Speaking of Scenarios, I believe this is the first time I’ve seen one in LotRO. I like the concept, but when you have to do combat it ssssssuuuuucks. As soon as you put me into a POV character where I have a whole new set of abilities, I get pretty annoyed. I spent all this time learning my character’s abilities, and now I have all this new stuff!? It took sooooo long to fight through all the mobs in those Scenarios because I essentially auto-attacked through everything.

Which brings me to one reason why this was a dull book. My character is level 55 now and admittedly over-leveled for this content. But there was no challenge in it whatsoever. A couple of times I literally got up from my desk during a battle, re-filled my coffee cup, and came back to find I’d killed everyone. It’s hard to maintain any sense of excitement in those kinds of combat situations. It’s a foregone conclusion that you’re going to defeat the mobs.

After posting a bunch of these chapter summaries, it occurs to me that I could simply post a link to Lotro-wiki.com and save myself a lot of time in the future.

Conan Exiles, Part Two

For some weird reason I’m still playing Conan Exiles. Probably some misguided need to get my money’s worth out of it. Also it’s a fairly relaxing game world to be inside right now. I can safely ignore everything in the real world while I’m breaking rocks. (And that is a big chunk of what you do–everything requires tons of stone.)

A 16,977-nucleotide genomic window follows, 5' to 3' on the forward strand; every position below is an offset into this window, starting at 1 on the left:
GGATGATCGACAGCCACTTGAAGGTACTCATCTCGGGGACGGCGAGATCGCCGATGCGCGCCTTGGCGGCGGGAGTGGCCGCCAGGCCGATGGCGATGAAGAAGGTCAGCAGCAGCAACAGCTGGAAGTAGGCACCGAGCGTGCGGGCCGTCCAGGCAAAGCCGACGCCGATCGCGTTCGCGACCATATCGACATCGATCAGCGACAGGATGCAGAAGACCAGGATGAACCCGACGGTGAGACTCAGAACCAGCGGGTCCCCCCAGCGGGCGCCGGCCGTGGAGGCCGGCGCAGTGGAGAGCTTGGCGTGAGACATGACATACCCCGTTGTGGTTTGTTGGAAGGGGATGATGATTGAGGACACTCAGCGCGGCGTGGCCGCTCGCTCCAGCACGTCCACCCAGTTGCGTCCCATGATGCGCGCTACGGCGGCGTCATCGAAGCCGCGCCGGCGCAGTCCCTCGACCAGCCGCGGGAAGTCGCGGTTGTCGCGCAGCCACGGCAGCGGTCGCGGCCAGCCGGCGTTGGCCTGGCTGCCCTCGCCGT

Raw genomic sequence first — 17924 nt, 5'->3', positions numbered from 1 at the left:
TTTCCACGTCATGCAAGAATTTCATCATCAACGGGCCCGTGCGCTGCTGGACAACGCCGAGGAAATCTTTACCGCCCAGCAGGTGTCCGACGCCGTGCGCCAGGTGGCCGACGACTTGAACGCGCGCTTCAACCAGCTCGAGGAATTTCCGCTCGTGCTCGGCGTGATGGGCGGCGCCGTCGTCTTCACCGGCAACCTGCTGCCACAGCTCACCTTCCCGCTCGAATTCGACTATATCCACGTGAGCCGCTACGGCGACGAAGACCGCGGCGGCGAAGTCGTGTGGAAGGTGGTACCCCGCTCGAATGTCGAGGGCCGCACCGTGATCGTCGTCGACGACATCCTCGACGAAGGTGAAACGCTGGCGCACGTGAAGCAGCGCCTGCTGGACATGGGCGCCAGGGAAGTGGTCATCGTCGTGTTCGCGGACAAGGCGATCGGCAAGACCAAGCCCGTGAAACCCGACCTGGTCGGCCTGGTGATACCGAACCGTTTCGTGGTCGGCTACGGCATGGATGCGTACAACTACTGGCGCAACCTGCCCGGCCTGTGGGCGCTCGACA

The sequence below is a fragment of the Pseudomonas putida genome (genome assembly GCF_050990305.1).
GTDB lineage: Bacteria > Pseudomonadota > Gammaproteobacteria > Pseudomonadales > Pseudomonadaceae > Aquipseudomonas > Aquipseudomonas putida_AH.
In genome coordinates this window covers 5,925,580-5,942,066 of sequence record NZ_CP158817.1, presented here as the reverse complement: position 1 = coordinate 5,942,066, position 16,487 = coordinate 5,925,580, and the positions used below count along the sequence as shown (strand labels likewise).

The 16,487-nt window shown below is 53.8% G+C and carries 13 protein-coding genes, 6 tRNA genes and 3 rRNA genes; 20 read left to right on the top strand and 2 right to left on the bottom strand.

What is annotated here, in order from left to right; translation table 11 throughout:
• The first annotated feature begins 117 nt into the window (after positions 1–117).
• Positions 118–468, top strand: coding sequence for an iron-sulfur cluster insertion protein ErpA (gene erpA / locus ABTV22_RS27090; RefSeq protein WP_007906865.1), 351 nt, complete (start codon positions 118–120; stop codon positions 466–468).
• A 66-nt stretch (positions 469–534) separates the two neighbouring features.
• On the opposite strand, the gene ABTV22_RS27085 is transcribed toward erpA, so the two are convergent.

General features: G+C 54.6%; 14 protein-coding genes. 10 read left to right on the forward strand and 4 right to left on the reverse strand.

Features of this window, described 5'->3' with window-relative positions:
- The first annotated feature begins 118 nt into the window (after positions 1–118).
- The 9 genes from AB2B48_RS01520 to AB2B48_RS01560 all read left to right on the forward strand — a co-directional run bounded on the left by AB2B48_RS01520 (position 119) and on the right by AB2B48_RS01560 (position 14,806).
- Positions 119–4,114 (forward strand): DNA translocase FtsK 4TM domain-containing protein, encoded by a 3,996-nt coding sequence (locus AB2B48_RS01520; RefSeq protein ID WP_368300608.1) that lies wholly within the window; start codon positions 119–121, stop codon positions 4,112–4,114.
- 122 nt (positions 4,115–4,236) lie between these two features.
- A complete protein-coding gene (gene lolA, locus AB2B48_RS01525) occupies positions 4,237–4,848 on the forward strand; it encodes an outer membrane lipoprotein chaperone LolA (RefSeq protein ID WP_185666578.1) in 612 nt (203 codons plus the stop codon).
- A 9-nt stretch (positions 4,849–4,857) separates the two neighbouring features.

However, I will continue to list everything that’s wrong with the game, hopefully to shame Funcom into feeling bad about releasing their game too early. Let this be a lesson to you game developers: I will say bad things about you if you release too early!

(I suppose it’s possible that some of these issues could be a result of playing it on my own LAN. I run my server on a secondary PC which probably isn’t up to the quality standards of an “official” server. Although it’s only a few years old so it shouldn’t be that bad. Besides the Exiles server only uses up about 5% of the CPU when it’s running so it’s not exactly taxing the PC.)

Not That Dangerous

Initially I thought it was a dangerous world, but after you gain a few levels and figure out that everything spawns in exactly the same place every time, you can easily find places where you are in no danger whatsoever. Unless you run out of food and water. Water is easy to get, but you do have to kill things to get food. However you can live forever by killing the dinky little imps which are easy enough that you can punch them to death.